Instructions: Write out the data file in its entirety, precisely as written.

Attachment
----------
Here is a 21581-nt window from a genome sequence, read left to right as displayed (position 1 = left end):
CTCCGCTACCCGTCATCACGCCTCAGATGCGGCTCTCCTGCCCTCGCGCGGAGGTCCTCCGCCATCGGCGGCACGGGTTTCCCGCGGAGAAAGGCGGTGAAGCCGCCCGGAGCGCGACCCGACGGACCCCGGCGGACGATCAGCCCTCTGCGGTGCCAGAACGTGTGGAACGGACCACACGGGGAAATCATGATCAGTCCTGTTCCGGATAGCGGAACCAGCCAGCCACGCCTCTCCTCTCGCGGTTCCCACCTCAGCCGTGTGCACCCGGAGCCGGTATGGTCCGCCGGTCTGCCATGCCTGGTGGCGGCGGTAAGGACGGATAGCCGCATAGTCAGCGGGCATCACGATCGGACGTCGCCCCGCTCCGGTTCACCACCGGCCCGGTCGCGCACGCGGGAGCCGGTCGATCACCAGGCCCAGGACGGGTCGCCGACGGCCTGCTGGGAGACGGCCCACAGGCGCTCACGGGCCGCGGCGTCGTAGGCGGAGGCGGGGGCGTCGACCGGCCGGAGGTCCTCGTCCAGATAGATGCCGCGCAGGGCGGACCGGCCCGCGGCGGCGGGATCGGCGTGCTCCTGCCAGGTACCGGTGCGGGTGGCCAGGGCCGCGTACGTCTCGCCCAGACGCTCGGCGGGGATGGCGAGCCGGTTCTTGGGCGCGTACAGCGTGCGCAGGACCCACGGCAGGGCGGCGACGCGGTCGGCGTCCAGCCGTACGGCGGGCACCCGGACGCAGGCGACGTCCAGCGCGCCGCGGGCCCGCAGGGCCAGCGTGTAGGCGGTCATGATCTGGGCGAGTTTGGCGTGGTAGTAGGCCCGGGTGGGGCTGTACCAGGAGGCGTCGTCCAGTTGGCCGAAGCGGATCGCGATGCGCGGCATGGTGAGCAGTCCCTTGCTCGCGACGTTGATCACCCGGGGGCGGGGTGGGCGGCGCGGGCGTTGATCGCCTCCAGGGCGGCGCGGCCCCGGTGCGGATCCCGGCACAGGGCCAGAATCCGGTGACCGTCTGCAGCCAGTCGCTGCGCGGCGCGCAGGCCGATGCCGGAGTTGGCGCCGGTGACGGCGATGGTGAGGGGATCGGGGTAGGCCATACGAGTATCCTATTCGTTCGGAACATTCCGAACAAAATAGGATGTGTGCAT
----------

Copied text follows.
Here is a 21581-nt window from a genome sequence, read left to right as displayed (position 1 = left end):
CTCCGCTACCCGTCATCACGCCTCAGATGCGGCTCTCCTGCCCTCGCGCGGAGGTCCTCCGCCATCGGCGGCACGGGTTTCCCGCGGAGAAAGGCGGTGAAGCCGCCCGGAGCGCGACCCGACGGACCCCGGCGGACGATCAGCCCTCTGCGGTGCCAGAACGTGTGGAACGGACCACACGGGGAAATCATGATCAGTCCTGTTCCGGATAGCGGAACCAGCCAGCCACGCCTCTCCTCTCGCGGTTCCCACCTCAGCCGTGTGCACCCGGAGCCGGTATGGTCCGCCGGTCTGCCATGCCTGGTGGCGGCGGTAAGGACGGATAGCCGCATAGTCAGCGGGCATCACGATCGGACGTCGCCCCGCTCCGGTTCACCACCGGCCCGGTCGCGCACGCGGGAGCCGGTCGATCACCAGGCCCAGGACGGGTCGCCGACGGCCTGCTGGGAGACGGCCCACAGGCGCTCACGGGCCGCGGCGTCGTAGGCGGAGGCGGGGGCGTCGACCGGCCGGAGGTCCTCGTCCAGATAGATGCCGCGCAGGGCGGACCGGCCCGCGGCGGCGGGATCGGCGTGCTCCTGCCAGGTACCGGTGCGGGTGGCCAGGGCCGCGTACGTCTCGCCCAGACGCTCGGCGGGGATGGCGAGCCGGTTCTTGGGCGCGTACAGCGTGCGCAGGACCCACGGCAGGGCGGCGACGCGGTCGGCGTCCAGCCGTACGGCGGGCACCCGGACGCAGGCGACGTCCAGCGCGCCGCGGGCCCGCAGGGCCAGCGTGTAGGCGGTCATGATCTGGGCGAGTTTGGCGTGGTAGTAGGCCCGGGTGGGGCTGTACCAGGAGGCGTCGTCCAGTTGGCCGAAGCGGATCGCGATGCGCGGCATGGTGAGCAGTCCCTTGCTCGCGACGTTGATCACCCGGGGGCGGGGTGGGCGGCGCGGGCGTTGATCGCCTCCAGGGCGGCGCGGCCCCGGTGCGGATCCCGGCACAGGGCCAGAATCCGGTGACCGTCTGCAGCCAGTCGCTGCGCGGCGCGCAGGCCGATGCCGGAGTTGGCGCCGGTGACGGCGATGGTGAGGGGATCGGGGTAGGCCATACGAGTATCCTATTCGTTCGGAACATTCCGAACAAAATAGGATGTGTGCAT